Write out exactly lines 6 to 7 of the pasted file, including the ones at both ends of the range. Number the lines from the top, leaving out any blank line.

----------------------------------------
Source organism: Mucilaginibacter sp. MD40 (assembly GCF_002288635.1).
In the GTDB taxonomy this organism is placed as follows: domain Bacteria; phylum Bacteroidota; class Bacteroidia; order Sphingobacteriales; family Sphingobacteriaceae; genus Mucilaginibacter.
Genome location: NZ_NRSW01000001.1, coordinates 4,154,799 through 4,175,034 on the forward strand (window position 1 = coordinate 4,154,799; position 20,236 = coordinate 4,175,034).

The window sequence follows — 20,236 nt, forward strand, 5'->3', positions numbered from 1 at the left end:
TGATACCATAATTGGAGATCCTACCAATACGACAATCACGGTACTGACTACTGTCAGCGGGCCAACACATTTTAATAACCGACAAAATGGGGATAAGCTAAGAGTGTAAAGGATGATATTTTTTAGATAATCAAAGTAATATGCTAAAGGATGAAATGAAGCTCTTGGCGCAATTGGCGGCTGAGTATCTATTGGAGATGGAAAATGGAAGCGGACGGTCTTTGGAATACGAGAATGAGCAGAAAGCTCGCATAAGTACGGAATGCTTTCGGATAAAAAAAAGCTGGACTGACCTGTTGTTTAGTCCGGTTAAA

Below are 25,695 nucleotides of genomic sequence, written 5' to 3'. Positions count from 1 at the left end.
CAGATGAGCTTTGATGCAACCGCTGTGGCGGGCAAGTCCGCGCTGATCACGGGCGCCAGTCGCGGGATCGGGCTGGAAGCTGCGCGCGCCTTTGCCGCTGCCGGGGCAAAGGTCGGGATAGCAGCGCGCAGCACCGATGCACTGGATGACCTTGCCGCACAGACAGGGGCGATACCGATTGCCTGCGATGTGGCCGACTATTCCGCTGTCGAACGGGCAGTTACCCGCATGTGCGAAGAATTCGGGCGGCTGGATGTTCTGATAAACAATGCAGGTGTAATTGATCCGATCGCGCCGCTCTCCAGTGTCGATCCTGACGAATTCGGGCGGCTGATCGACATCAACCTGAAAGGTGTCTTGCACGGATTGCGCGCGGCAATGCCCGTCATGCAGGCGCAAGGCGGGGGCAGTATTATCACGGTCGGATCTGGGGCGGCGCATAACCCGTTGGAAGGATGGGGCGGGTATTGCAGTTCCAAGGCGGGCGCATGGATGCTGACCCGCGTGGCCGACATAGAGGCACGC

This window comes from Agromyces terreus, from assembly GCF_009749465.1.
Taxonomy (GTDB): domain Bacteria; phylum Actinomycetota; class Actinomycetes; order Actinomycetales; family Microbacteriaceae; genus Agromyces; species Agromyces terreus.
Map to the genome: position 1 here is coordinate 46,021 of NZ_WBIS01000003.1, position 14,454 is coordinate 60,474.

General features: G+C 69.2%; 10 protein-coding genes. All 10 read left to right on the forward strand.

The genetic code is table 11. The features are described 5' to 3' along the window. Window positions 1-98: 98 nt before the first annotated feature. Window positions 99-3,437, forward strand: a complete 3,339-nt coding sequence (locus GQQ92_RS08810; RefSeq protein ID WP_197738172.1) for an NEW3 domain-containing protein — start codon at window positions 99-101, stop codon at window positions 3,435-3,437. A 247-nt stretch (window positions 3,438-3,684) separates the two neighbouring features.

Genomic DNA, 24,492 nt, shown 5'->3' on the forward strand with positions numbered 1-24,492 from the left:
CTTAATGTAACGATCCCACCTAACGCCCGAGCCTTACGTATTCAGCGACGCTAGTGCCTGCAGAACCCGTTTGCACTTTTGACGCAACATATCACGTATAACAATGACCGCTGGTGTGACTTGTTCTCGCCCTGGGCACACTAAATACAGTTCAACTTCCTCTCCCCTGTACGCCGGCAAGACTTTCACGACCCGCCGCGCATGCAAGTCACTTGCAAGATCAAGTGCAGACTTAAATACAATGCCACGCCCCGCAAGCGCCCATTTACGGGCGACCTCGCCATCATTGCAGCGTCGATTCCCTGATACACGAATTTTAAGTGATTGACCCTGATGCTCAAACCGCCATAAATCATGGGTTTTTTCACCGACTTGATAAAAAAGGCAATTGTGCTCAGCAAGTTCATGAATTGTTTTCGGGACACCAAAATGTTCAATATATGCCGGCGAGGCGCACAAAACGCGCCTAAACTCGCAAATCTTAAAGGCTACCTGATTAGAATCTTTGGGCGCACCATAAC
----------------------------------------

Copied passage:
Below are 25,695 nucleotides of genomic sequence, written 5' to 3'. Positions count from 1 at the left end.
CAGATGAGCTTTGATGCAACCGCTGTGGCGGGCAAGTCCGCGCTGATCACGGGCGCCAGTCGCGGGATCGGGCTGGAAGCTGCGCGCGCCTTTGCCGCTGCCGGGGCAAAGGTCGGGATAGCAGCGCGCAGCACCGATGCACTGGATGACCTTGCCGCACAGACAGGGGCGATACCGATTGCCTGCGATGTGGCCGACTATTCCGCTGTCGAACGGGCAGTTACCCGCATGTGCGAAGAATTCGGGCGGCTGGATGTTCTGATAAACAATGCAGGTGTAATTGATCCGATCGCGCCGCTCTCCAGTGTCGATCCTGACGAATTCGGGCGGCTGATCGACATCAACCTGAAAGGTGTCTTGCACGGATTGCGCGCGGCAATGCCCGTCATGCAGGCGCAAGGCGGGGGCAGTATTATCACGGTCGGATCTGGGGCGGCGCATAACCCGTTGGAAGGATGGGGCGGGTATTGCAGTTCCAAGGCGGGCGCATGGATGCTGACCCGCGTGGCCGACATAGAGGCACGC